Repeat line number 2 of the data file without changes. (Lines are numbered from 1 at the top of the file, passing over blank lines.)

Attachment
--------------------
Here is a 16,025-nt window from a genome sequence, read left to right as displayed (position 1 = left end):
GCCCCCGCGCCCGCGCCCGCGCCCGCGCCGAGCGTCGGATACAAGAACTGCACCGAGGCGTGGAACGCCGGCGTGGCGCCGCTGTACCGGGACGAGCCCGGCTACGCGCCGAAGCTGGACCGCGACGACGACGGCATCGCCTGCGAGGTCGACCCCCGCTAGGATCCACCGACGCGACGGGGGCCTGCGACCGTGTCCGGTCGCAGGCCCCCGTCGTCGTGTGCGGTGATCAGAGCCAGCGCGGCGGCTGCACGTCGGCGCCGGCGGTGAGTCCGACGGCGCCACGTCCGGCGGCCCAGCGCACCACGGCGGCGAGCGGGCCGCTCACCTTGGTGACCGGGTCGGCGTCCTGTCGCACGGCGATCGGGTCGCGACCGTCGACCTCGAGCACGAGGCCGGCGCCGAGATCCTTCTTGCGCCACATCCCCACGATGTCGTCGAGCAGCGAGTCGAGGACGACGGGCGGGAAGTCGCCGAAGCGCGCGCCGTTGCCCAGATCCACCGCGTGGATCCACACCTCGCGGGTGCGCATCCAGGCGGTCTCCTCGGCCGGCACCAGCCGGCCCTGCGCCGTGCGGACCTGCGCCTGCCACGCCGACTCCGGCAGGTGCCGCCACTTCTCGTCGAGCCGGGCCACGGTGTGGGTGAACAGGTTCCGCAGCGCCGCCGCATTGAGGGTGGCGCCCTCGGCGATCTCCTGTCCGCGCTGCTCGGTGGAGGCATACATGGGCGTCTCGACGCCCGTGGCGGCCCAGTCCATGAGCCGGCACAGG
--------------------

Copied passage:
GCCCCCGCGCCCGCGCCCGCGCCCGCGCCGAGCGTCGGATACAAGAACTGCACCGAGGCGTGGAACGCCGGCGTGGCGCCGCTGTACCGGGACGAGCCCGGCTACGCGCCGAAGCTGGACCGCGACGACGACGGCATCGCCTGCGAGGTCGACCCCCGCTAGGATCCACCGACGCGACGGGGGCCTGCGACCGTGTCCGGTCGCAGGCCCCCGTCGTCGTGTGCGGTGATCAGAGCCAGCGCGGCGGCTGCACGTCGGCGCCGGCGGTGAGTCCGACGGCGCCACGTCCGGCGGCCCAGCGCACCACGGCGGCGAGCGGGCCGCTCACCTTGGTGACCGGGTCGGCGTCCTGTCGCACGGCGATCGGGTCGCGACCGTCGACCTCGAGCACGAGGCCGGCGCCGAGATCCTTCTTGCGCCACATCCCCACGATGTCGTCGAGCAGCGAGTCGAGGACGACGGGCGGGAAGTCGCCGAAGCGCGCGCCGTTGCCCAGATCCACCGCGTGGATCCACACCTCGCGGGTGCGCATCCAGGCGGTCTCCTCGGCCGGCACCAGCCGGCCCTGCGCCGTGCGGACCTGCGCCTGCCACGCCGACTCCGGCAGGTGCCGCCACTTCTCGTCGAGCCGGGCCACGGTGTGGGTGAACAGGTTCCGCAGCGCCGCCGCATTGAGGGTGGCGCCCTCGGCGATCTCCTGTCCGCGCTGCTCGGTGGAGGCATACATGGGCGTCTCGACGCCCGTGGCGGCCCAGTCCATGAGCCGGCACAGG